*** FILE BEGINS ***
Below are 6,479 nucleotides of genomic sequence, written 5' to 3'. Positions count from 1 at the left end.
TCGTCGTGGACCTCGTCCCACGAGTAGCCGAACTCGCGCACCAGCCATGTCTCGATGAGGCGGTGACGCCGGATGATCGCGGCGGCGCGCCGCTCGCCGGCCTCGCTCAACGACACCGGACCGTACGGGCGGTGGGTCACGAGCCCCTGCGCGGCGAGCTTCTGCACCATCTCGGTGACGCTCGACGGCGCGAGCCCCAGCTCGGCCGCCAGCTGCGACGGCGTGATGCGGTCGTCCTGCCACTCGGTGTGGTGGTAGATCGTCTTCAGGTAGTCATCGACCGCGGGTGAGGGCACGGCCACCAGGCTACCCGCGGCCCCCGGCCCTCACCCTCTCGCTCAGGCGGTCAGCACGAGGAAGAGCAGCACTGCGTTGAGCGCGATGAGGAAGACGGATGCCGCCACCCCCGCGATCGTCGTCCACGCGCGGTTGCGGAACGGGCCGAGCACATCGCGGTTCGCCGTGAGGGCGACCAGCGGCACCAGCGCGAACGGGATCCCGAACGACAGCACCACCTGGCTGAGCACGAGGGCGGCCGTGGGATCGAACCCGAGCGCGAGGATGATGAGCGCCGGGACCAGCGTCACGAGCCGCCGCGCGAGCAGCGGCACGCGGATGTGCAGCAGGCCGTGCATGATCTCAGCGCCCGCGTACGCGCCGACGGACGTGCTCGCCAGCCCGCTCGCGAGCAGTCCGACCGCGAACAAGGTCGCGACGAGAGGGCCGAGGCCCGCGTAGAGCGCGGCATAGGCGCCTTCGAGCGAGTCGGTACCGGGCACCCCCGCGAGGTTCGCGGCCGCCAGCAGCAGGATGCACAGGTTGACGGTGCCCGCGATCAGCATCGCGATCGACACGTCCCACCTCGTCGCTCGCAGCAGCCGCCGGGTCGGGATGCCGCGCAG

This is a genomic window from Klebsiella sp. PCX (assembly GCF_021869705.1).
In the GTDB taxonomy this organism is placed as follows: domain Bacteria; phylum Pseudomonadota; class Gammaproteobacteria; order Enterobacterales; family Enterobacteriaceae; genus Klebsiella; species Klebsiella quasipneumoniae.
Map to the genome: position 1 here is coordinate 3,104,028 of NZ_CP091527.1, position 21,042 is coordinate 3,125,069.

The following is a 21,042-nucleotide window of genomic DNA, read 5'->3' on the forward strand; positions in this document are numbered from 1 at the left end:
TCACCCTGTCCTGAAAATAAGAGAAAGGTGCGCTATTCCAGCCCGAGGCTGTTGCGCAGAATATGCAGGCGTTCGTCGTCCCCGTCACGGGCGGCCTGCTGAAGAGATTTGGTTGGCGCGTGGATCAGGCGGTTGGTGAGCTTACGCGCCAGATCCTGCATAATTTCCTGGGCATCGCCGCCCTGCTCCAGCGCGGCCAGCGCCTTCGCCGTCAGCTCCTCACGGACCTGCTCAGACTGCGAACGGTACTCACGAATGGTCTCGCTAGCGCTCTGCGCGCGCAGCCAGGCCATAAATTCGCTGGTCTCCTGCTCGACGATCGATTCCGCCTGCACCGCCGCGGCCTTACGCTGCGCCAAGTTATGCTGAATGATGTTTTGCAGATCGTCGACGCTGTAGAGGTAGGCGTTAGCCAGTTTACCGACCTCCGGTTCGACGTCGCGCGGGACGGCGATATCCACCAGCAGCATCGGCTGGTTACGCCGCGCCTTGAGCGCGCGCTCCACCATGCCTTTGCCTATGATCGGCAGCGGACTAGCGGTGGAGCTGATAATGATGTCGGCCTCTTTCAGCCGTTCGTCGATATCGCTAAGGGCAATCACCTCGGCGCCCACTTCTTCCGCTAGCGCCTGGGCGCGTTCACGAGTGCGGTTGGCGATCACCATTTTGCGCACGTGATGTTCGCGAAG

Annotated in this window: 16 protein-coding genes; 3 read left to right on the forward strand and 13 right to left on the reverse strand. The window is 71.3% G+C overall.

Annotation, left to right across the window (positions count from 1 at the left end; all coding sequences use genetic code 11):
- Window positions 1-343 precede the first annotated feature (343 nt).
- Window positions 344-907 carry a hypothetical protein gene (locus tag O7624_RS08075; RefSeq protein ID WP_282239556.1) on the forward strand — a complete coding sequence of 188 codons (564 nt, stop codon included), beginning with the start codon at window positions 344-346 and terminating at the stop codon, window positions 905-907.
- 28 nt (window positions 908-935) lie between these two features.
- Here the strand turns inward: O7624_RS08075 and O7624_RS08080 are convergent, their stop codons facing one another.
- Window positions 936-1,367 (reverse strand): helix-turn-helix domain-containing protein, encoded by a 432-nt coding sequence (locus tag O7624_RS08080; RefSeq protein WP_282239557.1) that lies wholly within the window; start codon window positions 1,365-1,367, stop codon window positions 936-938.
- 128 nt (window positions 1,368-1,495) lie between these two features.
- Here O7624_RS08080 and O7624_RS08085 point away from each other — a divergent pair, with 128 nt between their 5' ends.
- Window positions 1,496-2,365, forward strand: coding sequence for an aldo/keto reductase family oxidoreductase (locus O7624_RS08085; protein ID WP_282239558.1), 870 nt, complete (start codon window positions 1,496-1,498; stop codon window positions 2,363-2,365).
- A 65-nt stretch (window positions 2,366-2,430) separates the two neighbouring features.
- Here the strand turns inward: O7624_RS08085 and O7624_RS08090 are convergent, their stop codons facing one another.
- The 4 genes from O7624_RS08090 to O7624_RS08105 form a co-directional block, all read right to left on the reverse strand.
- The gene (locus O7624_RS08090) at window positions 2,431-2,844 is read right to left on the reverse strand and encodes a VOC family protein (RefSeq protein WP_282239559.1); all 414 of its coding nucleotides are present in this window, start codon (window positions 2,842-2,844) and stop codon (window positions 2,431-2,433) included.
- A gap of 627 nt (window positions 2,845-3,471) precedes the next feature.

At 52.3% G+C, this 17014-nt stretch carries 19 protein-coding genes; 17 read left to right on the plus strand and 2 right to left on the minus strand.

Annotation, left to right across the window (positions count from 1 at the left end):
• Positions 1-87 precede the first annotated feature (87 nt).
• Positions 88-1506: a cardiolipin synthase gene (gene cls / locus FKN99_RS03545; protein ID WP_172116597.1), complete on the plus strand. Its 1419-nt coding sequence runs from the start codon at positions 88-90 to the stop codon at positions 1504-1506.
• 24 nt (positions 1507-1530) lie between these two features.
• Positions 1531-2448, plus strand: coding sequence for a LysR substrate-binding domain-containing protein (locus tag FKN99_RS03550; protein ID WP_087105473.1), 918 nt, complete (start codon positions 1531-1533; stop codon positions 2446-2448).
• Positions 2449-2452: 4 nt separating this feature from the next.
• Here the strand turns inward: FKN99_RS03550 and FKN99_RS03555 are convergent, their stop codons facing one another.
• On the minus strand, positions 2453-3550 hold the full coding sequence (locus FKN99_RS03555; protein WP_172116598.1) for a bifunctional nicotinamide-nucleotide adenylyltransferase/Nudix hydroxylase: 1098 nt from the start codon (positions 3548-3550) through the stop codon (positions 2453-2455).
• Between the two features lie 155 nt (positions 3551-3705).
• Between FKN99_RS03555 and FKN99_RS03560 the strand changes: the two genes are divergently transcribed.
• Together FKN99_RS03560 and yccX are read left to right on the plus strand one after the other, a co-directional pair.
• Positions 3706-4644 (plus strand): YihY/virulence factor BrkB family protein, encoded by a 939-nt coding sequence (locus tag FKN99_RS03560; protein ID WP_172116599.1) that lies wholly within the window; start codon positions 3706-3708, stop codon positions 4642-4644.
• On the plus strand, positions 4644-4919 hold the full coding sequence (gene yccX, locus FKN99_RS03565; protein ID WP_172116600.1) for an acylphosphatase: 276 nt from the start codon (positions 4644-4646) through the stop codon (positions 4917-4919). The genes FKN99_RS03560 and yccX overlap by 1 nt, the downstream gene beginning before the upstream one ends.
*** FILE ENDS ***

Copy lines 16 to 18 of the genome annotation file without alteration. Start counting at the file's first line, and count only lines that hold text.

- Here O7624_RS08080 and O7624_RS08085 point away from each other — a divergent pair, with 128 nt between their 5' ends.
- Window positions 1,496-2,365, forward strand: coding sequence for an aldo/keto reductase family oxidoreductase (locus O7624_RS08085; protein ID WP_282239558.1), 870 nt, complete (start codon window positions 1,496-1,498; stop codon window positions 2,363-2,365).
- A 65-nt stretch (window positions 2,366-2,430) separates the two neighbouring features.